Furik sat back down, and tried his best to not let his relief show. Thank Arceus, he took the bluff! I don’t even know how to use that thing! Furik then thought about what the dealer just said. Fifty-fifty shot? Did he just tell me what his card was?

    It didn’t matter. This was the moment of truth. Furik and Mr. Dealer stared at each other from across the table. “Ready?” asked Mr. Dealer. The Scrafty watched anxiously from where he was sitting. The bartender set down the finished Razz blend, nearly choking on the suspension.


    An eight versus a seven.

    Mr. Dealer slammed his fist on the desk, but didn’t say a word. Furik sank back into his chair with relief. He sat back up and grabbed his bag back up off the table.

    Mr. Dealer pushed the his day’s earnings to the middle of the table. “Just take it and go,” he said.

    Furik grabbed his six silver from the top of the large stack of coins. Mr. Gambler rushed up to Furik and shook his paw vigorously. “Thank you, you really saved me!”

    Furik blushed under his fur. “I’m just glad it went well.” Or mostly well.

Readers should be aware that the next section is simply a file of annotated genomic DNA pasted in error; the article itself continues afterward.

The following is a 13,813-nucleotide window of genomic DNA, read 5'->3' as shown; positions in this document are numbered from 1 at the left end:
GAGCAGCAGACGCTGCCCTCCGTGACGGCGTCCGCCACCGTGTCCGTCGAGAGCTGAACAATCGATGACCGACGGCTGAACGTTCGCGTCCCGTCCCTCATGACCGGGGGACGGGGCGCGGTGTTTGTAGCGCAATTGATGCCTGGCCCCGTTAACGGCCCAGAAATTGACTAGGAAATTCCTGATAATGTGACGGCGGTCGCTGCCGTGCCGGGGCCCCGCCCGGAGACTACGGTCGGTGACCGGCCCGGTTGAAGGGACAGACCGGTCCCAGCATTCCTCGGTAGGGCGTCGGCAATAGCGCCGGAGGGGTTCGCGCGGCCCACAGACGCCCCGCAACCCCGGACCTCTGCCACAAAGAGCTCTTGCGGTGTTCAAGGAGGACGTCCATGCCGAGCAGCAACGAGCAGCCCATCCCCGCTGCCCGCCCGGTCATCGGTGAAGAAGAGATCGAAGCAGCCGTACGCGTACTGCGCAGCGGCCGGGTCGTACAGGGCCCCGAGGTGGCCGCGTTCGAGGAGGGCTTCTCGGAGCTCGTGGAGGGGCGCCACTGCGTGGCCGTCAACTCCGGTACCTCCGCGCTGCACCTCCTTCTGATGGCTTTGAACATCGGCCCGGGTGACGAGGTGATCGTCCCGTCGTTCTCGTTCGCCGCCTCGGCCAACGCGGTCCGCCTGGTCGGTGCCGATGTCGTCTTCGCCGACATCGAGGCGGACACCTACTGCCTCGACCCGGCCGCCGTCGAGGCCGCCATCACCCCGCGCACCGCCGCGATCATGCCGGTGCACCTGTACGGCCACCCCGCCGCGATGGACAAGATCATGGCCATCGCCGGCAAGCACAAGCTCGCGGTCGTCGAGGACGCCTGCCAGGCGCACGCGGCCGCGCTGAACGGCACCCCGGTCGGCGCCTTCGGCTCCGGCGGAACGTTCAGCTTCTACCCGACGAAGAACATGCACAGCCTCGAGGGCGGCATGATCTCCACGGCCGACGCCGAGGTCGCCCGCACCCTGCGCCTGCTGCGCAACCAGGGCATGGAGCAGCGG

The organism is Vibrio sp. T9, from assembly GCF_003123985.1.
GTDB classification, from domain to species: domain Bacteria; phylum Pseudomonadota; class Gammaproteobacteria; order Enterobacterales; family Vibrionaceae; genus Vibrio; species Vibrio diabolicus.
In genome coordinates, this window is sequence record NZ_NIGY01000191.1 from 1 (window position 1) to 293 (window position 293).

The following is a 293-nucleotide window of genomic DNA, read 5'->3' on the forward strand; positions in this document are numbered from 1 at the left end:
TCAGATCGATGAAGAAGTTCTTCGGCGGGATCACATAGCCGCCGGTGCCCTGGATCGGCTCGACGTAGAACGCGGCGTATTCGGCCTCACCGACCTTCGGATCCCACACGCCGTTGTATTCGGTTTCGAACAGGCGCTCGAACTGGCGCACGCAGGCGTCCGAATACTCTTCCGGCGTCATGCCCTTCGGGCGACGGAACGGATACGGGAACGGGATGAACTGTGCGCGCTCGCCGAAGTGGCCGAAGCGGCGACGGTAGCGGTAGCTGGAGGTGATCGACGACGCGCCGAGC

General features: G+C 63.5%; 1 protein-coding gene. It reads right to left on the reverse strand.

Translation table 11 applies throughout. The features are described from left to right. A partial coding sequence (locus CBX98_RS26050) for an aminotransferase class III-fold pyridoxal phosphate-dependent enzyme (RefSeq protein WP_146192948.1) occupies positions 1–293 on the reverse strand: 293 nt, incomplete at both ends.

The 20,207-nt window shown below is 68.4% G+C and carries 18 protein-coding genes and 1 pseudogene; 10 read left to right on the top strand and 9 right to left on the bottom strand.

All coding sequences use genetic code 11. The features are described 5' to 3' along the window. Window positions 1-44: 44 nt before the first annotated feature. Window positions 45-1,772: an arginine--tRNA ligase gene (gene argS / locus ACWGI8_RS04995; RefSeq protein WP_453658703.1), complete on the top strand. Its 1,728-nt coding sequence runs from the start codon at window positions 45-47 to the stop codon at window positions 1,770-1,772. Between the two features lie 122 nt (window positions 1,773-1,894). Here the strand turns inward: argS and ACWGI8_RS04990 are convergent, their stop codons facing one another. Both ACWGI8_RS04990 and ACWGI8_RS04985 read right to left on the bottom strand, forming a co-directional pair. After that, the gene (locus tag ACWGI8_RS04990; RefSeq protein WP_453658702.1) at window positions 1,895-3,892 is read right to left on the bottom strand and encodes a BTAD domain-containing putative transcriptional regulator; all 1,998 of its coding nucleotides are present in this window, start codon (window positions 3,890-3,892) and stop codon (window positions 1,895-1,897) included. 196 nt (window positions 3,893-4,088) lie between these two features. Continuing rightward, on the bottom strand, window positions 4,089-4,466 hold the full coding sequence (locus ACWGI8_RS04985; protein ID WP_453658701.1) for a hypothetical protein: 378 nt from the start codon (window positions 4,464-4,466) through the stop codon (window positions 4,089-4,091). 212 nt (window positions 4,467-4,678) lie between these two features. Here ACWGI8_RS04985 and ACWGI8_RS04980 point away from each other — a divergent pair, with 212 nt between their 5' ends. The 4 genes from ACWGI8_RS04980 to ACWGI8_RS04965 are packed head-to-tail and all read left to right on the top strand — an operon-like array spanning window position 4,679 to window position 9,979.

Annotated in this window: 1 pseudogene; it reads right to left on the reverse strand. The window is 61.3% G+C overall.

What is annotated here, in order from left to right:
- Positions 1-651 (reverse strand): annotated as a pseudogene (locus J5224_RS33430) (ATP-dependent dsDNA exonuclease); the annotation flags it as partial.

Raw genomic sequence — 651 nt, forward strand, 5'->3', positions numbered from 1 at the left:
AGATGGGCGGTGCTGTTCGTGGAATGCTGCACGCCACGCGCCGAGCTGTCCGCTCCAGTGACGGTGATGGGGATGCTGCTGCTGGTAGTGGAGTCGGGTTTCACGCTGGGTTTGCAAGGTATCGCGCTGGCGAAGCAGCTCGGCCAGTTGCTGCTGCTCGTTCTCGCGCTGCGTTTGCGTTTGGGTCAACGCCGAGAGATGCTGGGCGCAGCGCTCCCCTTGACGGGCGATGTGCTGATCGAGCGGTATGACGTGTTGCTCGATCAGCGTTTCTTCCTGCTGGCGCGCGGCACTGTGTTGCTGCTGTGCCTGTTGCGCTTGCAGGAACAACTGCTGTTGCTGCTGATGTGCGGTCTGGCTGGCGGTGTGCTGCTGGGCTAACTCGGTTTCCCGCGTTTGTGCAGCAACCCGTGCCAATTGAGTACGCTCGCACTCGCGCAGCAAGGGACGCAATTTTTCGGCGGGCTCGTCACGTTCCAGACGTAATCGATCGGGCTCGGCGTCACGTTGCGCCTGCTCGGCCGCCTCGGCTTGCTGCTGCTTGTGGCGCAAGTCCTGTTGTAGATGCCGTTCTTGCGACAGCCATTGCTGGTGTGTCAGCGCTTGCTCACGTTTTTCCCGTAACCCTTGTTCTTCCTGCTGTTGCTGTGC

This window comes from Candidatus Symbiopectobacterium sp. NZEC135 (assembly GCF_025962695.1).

Furik left the Scrafty to take back his money, and went back to the bar to pick up his drink. “Um, how much is it?”

    “About five silver.” Furik placed five of the coins he won back on the counter. “Good job, by the way.”


    “You should be more careful though.” The bartender gestured towards Furik’s knife. “Things are a bit quiet around these parts. The police are itching to catch someone in the act.”

    “Oh… s-sorry… I’ll be leaving soon anyway.”

    “Where to?” the Hitmontop inquired.

    “Prestin! I’ve heard all about that place.” Furik’s eyes shone with passion. “That’ll be my first stop.”

    “Well, wish you luck on your travels, Furret.”

    Meanwhile, the Scrafty had put all of his gold and silver back into his wallet. Before leaving, he thought back to incredibly awkward situation he had found himself in. “I need to get a new hobby…” he sighed.


    Long after both Furik and the Scrafty had left, Mr. Dealer was still sitting there. Waiting for something. Out of the corner of his eye, he spotted a Patrat. “Hey,” he called. The Patrat looked over. “Want to play a game of war?”


    A/N - So the modified War game is based off of a game me and some others came up with in a summer program. We were separated into groups and all had to come up with casino game that would extort the most chips out of the players, and this was my group's game. We didn't win, since our game was a little bit too luck based, but it works here because of the setting, where a psychic dealer manipulating the dice rolls to keep his opponents from winning is completely possible. This way it gives off that illusion of fairness that the original lacked, since it really is fair in real life.